Headline Sports Law

Waiting To Hear If The NFL Lockout Is Legal

The NFL owners and players were back in court on June 3 to try and make some headway in the three-month-old lockout. Lawyers for both sides were given 30 minutes to state each side’s case in the 8th U.S. Circuit Court of Appeals in St. Louis. The basic argument was whether or not the league-imposed lockout that began in March is legal.

Back on April 25, Minnesota U.S. District Court Judge Susan Nelson ruled the lockout illegal and said the players were subject to irreparable harm as a result of it. However, the appeals court has ruled in favor of the NFL owners since then, which means the lockout will carry on during the during the appeals process.

Lawyer Ted Olson, who represents the players, said things might change after the court reads all of the briefs and listens to oral arguments concerning the case. He feels the players’ arguments are pretty persuasive and that the court should eventually side with the players and Judge Nelson. Olson also placed blame on the league for cancelling the collective-bargaining agreement and locking the players out. He added that the players didn’t do it – the league did.

Paul Clement, lawyer for the NFL, said the court doesn’t have the jurisdiction to end the lockout. He said lockouts are actually pretty common during labor disputes and that they are legally sound. He also pointed to the Norris-LaGuardia Act, which says federal district courts are not allowed to issue an injunction when it comes to labor disputes.

Olson argued that the players dissolved the NFL Players Association following talks on March 11 and that the collective bargaining relationship was ended, which means the situation should be considered an anti-trust issue, not a labor dispute.  It is unlikely that the 8th Circuit Court of Appeals agrees with Olson’s argument.

Clement said the most immediate way to come to an agreement is to simply get back to the negotiating table as soon as possible and to forget about anti-trust laws. He said both parties have to be interested in getting a deal done as a labor settlement and not an anti-trust settlement.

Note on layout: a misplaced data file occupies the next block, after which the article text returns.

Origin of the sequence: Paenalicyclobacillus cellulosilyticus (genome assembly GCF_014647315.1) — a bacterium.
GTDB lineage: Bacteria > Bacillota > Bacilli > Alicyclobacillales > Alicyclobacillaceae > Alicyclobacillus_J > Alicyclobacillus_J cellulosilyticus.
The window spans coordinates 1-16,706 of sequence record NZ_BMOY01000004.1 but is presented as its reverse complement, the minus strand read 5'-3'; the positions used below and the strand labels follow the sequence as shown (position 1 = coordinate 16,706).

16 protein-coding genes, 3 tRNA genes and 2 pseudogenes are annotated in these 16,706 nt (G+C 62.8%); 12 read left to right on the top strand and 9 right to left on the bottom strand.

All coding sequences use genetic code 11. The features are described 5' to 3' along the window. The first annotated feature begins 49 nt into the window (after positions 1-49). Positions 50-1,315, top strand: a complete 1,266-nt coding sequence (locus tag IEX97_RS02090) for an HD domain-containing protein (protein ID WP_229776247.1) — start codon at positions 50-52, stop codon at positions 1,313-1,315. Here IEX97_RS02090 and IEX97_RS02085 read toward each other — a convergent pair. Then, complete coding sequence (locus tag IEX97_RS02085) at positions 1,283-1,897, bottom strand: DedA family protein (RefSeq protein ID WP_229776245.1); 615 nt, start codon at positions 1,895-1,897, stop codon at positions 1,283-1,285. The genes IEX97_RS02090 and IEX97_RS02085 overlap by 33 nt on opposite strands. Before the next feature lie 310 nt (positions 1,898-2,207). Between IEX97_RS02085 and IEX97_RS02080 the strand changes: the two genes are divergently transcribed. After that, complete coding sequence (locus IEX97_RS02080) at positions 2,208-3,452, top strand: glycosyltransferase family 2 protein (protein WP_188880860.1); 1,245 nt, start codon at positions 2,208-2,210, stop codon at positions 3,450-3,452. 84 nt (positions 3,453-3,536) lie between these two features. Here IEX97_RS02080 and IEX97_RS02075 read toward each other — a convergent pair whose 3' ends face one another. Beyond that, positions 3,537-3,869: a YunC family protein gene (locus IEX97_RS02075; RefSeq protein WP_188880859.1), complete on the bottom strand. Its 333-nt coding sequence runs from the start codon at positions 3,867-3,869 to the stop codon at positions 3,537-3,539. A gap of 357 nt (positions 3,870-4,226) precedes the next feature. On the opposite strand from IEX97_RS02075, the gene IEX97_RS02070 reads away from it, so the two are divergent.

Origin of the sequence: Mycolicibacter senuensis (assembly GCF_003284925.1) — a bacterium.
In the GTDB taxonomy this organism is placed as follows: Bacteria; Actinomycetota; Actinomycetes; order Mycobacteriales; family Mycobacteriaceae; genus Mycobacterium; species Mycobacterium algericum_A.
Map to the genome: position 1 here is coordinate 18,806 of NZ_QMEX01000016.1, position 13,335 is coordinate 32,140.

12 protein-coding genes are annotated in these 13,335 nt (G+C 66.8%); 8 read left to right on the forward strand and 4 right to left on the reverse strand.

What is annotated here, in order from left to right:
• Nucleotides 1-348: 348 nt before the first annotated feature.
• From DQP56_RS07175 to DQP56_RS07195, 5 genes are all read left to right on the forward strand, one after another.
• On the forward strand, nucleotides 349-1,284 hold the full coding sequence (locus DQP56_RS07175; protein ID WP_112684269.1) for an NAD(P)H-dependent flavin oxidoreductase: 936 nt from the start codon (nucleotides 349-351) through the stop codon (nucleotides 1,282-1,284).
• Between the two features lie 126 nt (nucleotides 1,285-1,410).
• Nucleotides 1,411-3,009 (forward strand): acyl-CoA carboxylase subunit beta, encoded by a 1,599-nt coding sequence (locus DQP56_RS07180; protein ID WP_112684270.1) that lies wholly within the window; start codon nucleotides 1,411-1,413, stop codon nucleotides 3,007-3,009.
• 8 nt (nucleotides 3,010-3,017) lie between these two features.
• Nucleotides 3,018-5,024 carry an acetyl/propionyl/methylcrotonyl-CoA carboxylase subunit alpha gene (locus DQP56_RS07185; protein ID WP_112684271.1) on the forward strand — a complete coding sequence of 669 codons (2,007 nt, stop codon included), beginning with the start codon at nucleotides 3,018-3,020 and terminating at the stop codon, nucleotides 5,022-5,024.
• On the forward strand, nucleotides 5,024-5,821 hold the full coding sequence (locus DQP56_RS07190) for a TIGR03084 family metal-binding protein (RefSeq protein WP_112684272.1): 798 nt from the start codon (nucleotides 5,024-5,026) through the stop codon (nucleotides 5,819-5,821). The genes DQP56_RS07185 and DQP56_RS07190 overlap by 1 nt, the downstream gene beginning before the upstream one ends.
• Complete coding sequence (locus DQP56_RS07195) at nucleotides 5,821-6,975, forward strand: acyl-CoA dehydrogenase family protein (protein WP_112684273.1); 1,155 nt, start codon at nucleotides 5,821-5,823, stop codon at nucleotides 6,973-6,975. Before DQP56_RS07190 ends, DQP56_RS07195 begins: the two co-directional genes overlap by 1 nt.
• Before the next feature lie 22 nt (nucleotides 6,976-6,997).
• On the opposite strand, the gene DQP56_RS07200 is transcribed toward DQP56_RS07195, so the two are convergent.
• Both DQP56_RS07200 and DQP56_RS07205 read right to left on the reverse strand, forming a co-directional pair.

Judge Kermit Bye asked Clement if he thought the NFL players were suffering irreparable harm and Clement answered, “No.”  Clement then added that he has heard a lot of players are happy with the current situation since it allows them to spend more time with their families.  Players are only hurting their position by making these types of ignorant public statements.

Judge Bye also asked if the players were suffering financially and Clement said any financial damage cannot be classified as irreparable.  He said losing out on money may put pressure on the players to come to an agreement, which is exactly what a lockout is designed to do.

The owners and players association got together without their lawyers before the court hearing, but neither side would say what was discussed in the meetings. Judge Bye said it was a complex case and a decision will come in due course. He added that the courts wouldn’t have a problem if the players and league settled the issue themselves, and stated, “But that’s up to you.”

By Darren Heitner

Darren Heitner created Sports Agent Blog as a New Year's Resolution on December 31, 2005. Originally titled, "I Want To Be A Sports Agent," the website was founded with the intention of causing Heitner to learn more about the profession that he wanted to join, meet reputable individuals in the space and force himself to stay on top of the latest news and trends.

Heitner now runs Heitner Legal, P.L.L.C., which is a law firm with many practice areas, including sports law and contract law. Heitner has represented numerous athletes and sports agents as legal counsel. He has also served as an Adjunct Professor at Indiana University Bloomington from 2011-2014, where he created and taught a course titled, Sport Agency Management, which included subjects ranging from NCAA regulations to athlete agent certification and the rules governing the profession. Heitner serves as an Adjunct Professor at the University of Florida Levin College of Law, where he teaches a Sports Law class that includes case law surrounding athlete agents and the NCAA rules.